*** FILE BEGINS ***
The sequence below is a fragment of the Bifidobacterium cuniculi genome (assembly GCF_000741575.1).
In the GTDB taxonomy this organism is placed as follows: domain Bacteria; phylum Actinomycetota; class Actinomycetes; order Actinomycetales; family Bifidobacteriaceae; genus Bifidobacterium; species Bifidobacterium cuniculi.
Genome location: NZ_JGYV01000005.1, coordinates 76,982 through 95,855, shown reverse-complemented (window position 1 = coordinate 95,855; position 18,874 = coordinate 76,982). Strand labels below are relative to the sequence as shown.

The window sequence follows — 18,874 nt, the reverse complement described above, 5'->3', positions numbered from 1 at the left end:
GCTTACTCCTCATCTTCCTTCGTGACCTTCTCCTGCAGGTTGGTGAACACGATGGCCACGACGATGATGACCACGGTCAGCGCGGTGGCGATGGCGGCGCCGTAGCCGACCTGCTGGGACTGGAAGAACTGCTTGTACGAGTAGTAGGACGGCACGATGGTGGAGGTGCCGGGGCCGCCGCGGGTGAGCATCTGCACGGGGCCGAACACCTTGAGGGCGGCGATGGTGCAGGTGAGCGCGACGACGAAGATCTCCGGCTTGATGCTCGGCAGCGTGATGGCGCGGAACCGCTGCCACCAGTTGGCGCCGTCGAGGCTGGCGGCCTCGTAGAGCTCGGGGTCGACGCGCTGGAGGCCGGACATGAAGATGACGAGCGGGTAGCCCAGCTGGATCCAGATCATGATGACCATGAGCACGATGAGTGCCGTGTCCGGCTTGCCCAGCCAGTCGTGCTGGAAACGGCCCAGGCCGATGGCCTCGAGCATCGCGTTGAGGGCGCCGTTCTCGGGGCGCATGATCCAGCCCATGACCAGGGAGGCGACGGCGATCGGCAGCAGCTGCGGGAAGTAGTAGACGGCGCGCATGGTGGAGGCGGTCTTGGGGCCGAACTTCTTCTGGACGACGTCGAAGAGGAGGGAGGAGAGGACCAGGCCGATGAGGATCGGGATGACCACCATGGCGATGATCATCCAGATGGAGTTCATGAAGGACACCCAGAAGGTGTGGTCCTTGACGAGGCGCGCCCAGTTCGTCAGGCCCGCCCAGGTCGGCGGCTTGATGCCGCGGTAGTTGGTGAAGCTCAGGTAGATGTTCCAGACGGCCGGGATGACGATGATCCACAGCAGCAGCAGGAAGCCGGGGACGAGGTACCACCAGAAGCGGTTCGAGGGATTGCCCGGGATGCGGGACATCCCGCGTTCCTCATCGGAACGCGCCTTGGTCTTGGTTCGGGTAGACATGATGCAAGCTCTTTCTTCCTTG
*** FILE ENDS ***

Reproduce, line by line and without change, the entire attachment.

The sequence below is a fragment of the Bifidobacterium cuniculi genome (assembly GCF_000741575.1).
In the GTDB taxonomy this organism is placed as follows: domain Bacteria; phylum Actinomycetota; class Actinomycetes; order Actinomycetales; family Bifidobacteriaceae; genus Bifidobacterium; species Bifidobacterium cuniculi.
Genome location: NZ_JGYV01000005.1, coordinates 76,982 through 95,855, shown reverse-complemented (window position 1 = coordinate 95,855; position 18,874 = coordinate 76,982). Strand labels below are relative to the sequence as shown.

The window sequence follows — 18,874 nt, the reverse complement described above, 5'->3', positions numbered from 1 at the left end:
GCTTACTCCTCATCTTCCTTCGTGACCTTCTCCTGCAGGTTGGTGAACACGATGGCCACGACGATGATGACCACGGTCAGCGCGGTGGCGATGGCGGCGCCGTAGCCGACCTGCTGGGACTGGAAGAACTGCTTGTACGAGTAGTAGGACGGCACGATGGTGGAGGTGCCGGGGCCGCCGCGGGTGAGCATCTGCACGGGGCCGAACACCTTGAGGGCGGCGATGGTGCAGGTGAGCGCGACGACGAAGATCTCCGGCTTGATGCTCGGCAGCGTGATGGCGCGGAACCGCTGCCACCAGTTGGCGCCGTCGAGGCTGGCGGCCTCGTAGAGCTCGGGGTCGACGCGCTGGAGGCCGGACATGAAGATGACGAGCGGGTAGCCCAGCTGGATCCAGATCATGATGACCATGAGCACGATGAGTGCCGTGTCCGGCTTGCCCAGCCAGTCGTGCTGGAAACGGCCCAGGCCGATGGCCTCGAGCATCGCGTTGAGGGCGCCGTTCTCGGGGCGCATGATCCAGCCCATGACCAGGGAGGCGACGGCGATCGGCAGCAGCTGCGGGAAGTAGTAGACGGCGCGCATGGTGGAGGCGGTCTTGGGGCCGAACTTCTTCTGGACGACGTCGAAGAGGAGGGAGGAGAGGACCAGGCCGATGAGGATCGGGATGACCACCATGGCGATGATCATCCAGATGGAGTTCATGAAGGACACCCAGAAGGTGTGGTCCTTGACGAGGCGCGCCCAGTTCGTCAGGCCCGCCCAGGTCGGCGGCTTGATGCCGCGGTAGTTGGTGAAGCTCAGGTAGATGTTCCAGACGGCCGGGATGACGATGATCCACAGCAGCAGCAGGAAGCCGGGGACGAGGTACCACCAGAAGCGGTTCGAGGGATTGCCCGGGATGCGGGACATCCCGCGTTCCTCATCGGAACGCGCCTTGGTCTTGGTTCGGGTAGACATGATGCAAGCTCTTTCTTCCTTG